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Carry ME Home: Birmingham, Alabama: The Climactic Battle of the Civil Rights Revolution Paperback – 8 Jan 2002

5.0 out of 5 stars 2 customer reviews

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Product details

  • Paperback: 720 pages
  • Publisher: Simon & Schuster; Reprint edition (8 Jan. 2002)
  • Language: English
  • ISBN-10: 0743217721
  • ISBN-13: 978-0743217729
  • Product Dimensions: 15.5 x 4.3 x 23.5 cm
  • Average Customer Review: 5.0 out of 5 stars 2 customer reviews
  • Amazon Bestsellers Rank: 1,842,197 in Books (See Top 100 in Books)
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Review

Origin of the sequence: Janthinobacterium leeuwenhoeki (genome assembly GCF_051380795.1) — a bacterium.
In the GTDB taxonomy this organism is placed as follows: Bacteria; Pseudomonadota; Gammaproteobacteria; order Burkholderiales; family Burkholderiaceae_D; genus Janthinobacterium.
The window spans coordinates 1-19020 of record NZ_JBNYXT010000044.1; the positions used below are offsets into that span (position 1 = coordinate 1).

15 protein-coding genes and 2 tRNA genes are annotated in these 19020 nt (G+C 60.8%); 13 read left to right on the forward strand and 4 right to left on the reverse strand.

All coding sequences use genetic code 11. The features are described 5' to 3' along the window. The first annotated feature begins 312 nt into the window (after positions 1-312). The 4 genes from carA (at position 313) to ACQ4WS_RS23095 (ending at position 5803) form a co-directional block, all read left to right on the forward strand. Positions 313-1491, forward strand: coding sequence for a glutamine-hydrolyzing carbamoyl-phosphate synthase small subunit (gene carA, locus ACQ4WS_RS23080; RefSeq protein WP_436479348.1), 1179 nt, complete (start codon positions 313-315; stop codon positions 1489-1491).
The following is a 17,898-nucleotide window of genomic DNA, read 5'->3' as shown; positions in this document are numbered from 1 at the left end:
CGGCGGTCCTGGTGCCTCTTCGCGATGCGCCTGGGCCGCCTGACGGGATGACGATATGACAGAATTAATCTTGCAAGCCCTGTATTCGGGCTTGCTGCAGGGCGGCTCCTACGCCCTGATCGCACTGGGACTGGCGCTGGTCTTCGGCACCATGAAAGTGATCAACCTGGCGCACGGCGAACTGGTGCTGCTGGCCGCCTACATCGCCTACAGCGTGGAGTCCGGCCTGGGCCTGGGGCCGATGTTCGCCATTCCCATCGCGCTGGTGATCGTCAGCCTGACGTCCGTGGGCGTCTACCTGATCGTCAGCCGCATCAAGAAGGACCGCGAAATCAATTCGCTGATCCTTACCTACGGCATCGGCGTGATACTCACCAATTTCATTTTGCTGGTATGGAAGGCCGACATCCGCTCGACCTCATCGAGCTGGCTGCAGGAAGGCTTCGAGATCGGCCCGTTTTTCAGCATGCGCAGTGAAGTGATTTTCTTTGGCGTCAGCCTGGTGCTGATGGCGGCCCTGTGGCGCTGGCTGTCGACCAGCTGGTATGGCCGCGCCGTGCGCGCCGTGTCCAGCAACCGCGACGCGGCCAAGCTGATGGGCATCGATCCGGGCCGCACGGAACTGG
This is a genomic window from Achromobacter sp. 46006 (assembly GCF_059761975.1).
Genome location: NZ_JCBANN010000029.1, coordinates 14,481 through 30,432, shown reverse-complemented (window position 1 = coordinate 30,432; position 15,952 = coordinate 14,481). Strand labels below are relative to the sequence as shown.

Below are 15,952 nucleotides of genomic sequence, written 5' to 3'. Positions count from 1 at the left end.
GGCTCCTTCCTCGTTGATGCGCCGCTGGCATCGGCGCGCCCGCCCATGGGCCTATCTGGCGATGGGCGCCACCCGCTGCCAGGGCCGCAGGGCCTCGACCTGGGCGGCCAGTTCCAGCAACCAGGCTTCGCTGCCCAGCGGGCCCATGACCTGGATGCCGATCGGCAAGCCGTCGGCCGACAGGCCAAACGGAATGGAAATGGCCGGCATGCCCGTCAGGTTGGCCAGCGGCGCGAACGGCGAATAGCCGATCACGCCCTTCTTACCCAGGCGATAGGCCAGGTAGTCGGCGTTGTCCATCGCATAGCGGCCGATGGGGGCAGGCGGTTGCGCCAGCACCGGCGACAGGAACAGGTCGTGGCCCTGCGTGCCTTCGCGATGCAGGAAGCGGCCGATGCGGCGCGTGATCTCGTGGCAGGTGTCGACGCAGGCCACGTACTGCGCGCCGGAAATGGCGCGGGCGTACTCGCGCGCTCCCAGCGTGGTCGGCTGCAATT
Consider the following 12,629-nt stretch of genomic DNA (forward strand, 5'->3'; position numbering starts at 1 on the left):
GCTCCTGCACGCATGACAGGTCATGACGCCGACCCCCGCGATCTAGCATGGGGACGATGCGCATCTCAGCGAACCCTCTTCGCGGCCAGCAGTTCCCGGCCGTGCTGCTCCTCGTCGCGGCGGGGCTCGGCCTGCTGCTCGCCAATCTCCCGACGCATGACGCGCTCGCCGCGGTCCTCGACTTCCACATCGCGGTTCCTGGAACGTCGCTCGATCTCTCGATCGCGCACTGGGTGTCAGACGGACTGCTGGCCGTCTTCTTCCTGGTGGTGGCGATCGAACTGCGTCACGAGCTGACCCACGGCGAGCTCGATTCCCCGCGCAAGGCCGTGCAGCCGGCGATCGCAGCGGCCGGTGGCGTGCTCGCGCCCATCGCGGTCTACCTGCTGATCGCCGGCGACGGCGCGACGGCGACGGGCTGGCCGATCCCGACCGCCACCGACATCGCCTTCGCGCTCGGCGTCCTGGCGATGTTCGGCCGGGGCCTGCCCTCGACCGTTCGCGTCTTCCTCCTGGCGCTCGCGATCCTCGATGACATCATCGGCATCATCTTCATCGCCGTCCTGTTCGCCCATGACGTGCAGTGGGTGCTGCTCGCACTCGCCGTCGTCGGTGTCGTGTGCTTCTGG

Craig Flournoy"The Dallas Morning News"The product of nineteen years of research, "Carry Me Home" is a brilliant work of history. Jon Wiener"The Nation"The most important book on the movement since Taylor Branch's "Parting the Waters." It should become a classic. "The New Yorker"McWhorter's own involvement in the story...reenergizes the struggle, serving as a reminder that history is always personal. "The Washington Post Book World""Carry Me Home" is a case study in how the privileged and powerful can operate behind the scenes to control and, when it is in their interests, undermine and corrupt the social fabric. David Herbert DonaldAuthor of "Lincoln"A tour de force, comparable in importance to J. Anthony Lukas's "Common Ground" and Taylor Branch's "Parting the Waters." "Carry Me Home" is destined to become a classic in the history of the civil rights revolution. Ellen Dahnke"The Tennessean"Birmingham's story will strike a chord with every Southerner who lived through that crucible, but it is as much a tribute to McWhorter's gifts that readers will feel as if they walk Birmingham's streets during that period as if through their own hometown. Francine Prose"O Magazine"Her narrative takes on the suspense of a detective novel...."Carry Me Home" is an ambitious, panoramic history with enough personal memoir to make us see why Diane McWhorter cannot forget -- and wants us to remember -- the momentous events that took place during one historic year in one Alabama city. Paul Rosenberg"The Denver Post"McWhorter's remarkable clarity and candor, her relentless focus on the enormous forces of stasis, reaction and accommodation that defined life in Birmingham, illuminate this past so vividly we cannot avoid the unspoken challenge to finally come to terms with it, however difficult that may yet be.Paul Rosenberg "Publishers Weekly" (starred)The story of civil rights in Birmingham, Alabama, has been told before -- from the unspeakable violence to the simple, courageous decencies -- but fresh, sometimes startling details distinguish this doorstop page-turner told by a daughter of the city's white elite. [McWhorter] brings a gripping pace and an unusual, twofold perspective to her account, incorporating her viewpoint as a child...as well as her adult viewpoint as an avid scholar and journalist. Harper Barnes"St. Louis Post-Dispatch"Diane McWhorter's powerful moral epic about the civil rights movement in Birmingham, Alabama, contains all the elements of first-rate history, including dauntingly thorough research, a sure grasp of the big picture as well as the tiny details that illuminate it, evocative writing that brings action and character springing off the page, and a novelist's sense of how to mold a compelling narrative arc out of the innumerable molecules of historical fact. David Herbert Donald author of "Lincoln" A tour de force, comparable in importance to J. Anthony Lukas's "Common Ground" and Taylor Branch's "Parting the Waters.""Carry Me Home" is destined to become a classic in the history of the civil rights revolution. Harper Barnes"St. Louis Post-Dispatch"Diane McWhorter's powerful moral epic about the civil rights movement in Birmingham, Alabama, contains all the elements of first-rate history, including dauntingly thorough research, a sure grasp of the big picture as well as the tiny details that illuminate it, evocative writing that brings action and character springing off the page, and a novelist's sense of how to mold a compelling narrative arc out of the innumerable molecules of historical fact. "Publishers Weekly" (starred)The story of civil rights in Birmingham, Alabama, has been told before -- from the unspeakable violence to the simple, courageous decencies -- but fresh, sometimes startling details distinguish this doorstop page-turner told by a daughter of the city's white elite. [McWhorter] brings a gripping pace and an unusual, twofold perspective to her account, incorporating her viewpoint as a child...as well as her adult viewpoint as an avid scholar and journalist. Paul Rosenberg"The Denver Post"McWhorter's remarkable clarity and candor, her relentless focus on the enormous forces of stasis, reaction and accommodation that defined life in Birmingham, illuminate this past so vividly we cannot avoid the unspoken challenge to finally come to terms with it, however difficult that may yet be.Paul Rosenberg Francine Prose"O Magazine"Her narrative takes on the suspense of a detective novel...."Carry Me Home" is an ambitious, panoramic history with enough personal memoir to make us see why Diane McWhorter cannot forget -- and wants us to remember -- the momentous events that took place during one historic year in one Alabama city. Ellen Dahnke"The Tennessean"Birmingham's story will strike a chord with every Southerner who lived through that crucible, but it is as much a tribute to McWhorter's gifts that readers will feel as if they walk Birmingham's streets during that period as if through their own hometown. David Herbert DonaldAuthor of "Lincoln"A tour de force, comparable in importance to J. Anthony Lukas's "Common Ground" and Taylor Branch's "Parting the Waters." "Carry Me Home" is destined to become a classic in the history of the civil rights revolution. "The Washington Post Book World""Carry Me Home" is a case study in how the privileged and powerful can operate behind the scenes to control and, when it is in their interests, undermine and corrupt the social fabric. "The New Yorker"McWhorter's own involvement in the story...reenergizes the struggle, serving as a reminder that history is always personal. Jon Wiener"The Nation"The most important book on the movement since Taylor Branch's "Parting the Waters." It should become a classic. Craig Flournoy"The Dallas Morning News"The product of nineteen years of research, "Carry Me Home" is a brilliant work of history. Francine Prose"O MagazineHer narrative takes on the suspense of a detective novel...."Carry Me Home is an ambitious, panoramic history with enough personal memoir to make us see why Diane McWhorter cannot forget -- and wants us to remember -- the momentous events that took place during one historic year in one Alabama city.